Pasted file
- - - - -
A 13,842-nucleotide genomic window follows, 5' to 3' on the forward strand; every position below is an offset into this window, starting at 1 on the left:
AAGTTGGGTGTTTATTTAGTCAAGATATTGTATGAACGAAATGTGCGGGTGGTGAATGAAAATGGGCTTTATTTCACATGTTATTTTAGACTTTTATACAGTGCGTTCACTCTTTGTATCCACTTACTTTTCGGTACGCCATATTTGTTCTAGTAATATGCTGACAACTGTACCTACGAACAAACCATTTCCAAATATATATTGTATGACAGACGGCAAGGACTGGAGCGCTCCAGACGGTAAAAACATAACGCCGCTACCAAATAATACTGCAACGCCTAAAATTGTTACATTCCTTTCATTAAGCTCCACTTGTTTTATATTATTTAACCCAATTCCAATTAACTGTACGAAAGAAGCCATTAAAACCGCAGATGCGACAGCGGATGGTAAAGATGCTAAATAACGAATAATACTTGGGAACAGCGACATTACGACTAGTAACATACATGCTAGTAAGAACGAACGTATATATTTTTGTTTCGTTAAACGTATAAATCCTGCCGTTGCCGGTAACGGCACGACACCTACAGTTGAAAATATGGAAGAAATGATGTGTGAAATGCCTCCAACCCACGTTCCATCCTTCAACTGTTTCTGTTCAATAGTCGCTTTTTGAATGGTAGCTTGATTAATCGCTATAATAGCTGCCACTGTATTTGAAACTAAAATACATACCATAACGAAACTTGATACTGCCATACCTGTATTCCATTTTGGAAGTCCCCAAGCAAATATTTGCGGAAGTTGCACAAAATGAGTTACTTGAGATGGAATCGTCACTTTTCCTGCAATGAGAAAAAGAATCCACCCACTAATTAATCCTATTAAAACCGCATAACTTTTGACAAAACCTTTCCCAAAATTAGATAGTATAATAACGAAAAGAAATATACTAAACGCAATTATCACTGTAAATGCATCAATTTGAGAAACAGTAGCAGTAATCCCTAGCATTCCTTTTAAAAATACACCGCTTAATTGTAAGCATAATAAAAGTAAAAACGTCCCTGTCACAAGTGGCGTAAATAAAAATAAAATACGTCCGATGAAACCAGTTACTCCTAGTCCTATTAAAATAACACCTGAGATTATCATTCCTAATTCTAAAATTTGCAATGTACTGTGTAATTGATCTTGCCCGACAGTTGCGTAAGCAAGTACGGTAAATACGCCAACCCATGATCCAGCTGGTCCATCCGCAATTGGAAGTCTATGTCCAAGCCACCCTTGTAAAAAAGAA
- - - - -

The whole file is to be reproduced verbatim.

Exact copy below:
A 13,842-nucleotide genomic window follows, 5' to 3' on the forward strand; every position below is an offset into this window, starting at 1 on the left:
AAGTTGGGTGTTTATTTAGTCAAGATATTGTATGAACGAAATGTGCGGGTGGTGAATGAAAATGGGCTTTATTTCACATGTTATTTTAGACTTTTATACAGTGCGTTCACTCTTTGTATCCACTTACTTTTCGGTACGCCATATTTGTTCTAGTAATATGCTGACAACTGTACCTACGAACAAACCATTTCCAAATATATATTGTATGACAGACGGCAAGGACTGGAGCGCTCCAGACGGTAAAAACATAACGCCGCTACCAAATAATACTGCAACGCCTAAAATTGTTACATTCCTTTCATTAAGCTCCACTTGTTTTATATTATTTAACCCAATTCCAATTAACTGTACGAAAGAAGCCATTAAAACCGCAGATGCGACAGCGGATGGTAAAGATGCTAAATAACGAATAATACTTGGGAACAGCGACATTACGACTAGTAACATACATGCTAGTAAGAACGAACGTATATATTTTTGTTTCGTTAAACGTATAAATCCTGCCGTTGCCGGTAACGGCACGACACCTACAGTTGAAAATATGGAAGAAATGATGTGTGAAATGCCTCCAACCCACGTTCCATCCTTCAACTGTTTCTGTTCAATAGTCGCTTTTTGAATGGTAGCTTGATTAATCGCTATAATAGCTGCCACTGTATTTGAAACTAAAATACATACCATAACGAAACTTGATACTGCCATACCTGTATTCCATTTTGGAAGTCCCCAAGCAAATATTTGCGGAAGTTGCACAAAATGAGTTACTTGAGATGGAATCGTCACTTTTCCTGCAATGAGAAAAAGAATCCACCCACTAATTAATCCTATTAAAACCGCATAACTTTTGACAAAACCTTTCCCAAAATTAGATAGTATAATAACGAAAAGAAATATACTAAACGCAATTATCACTGTAAATGCATCAATTTGAGAAACAGTAGCAGTAATCCCTAGCATTCCTTTTAAAAATACACCGCTTAATTGTAAGCATAATAAAAGTAAAAACGTCCCTGTCACAAGTGGCGTAAATAAAAATAAAATACGTCCGATGAAACCAGTTACTCCTAGTCCTATTAAAATAACACCTGAGATTATCATTCCTAATTCTAAAATTTGCAATGTACTGTGTAATTGATCTTGCCCGACAGTTGCGTAAGCAAGTACGGTAAATACGCCAACCCATGATCCAGCTGGTCCATCCGCAATTGGAAGTCTATGTCCAAGCCACCCTTGTAAAAAAGAA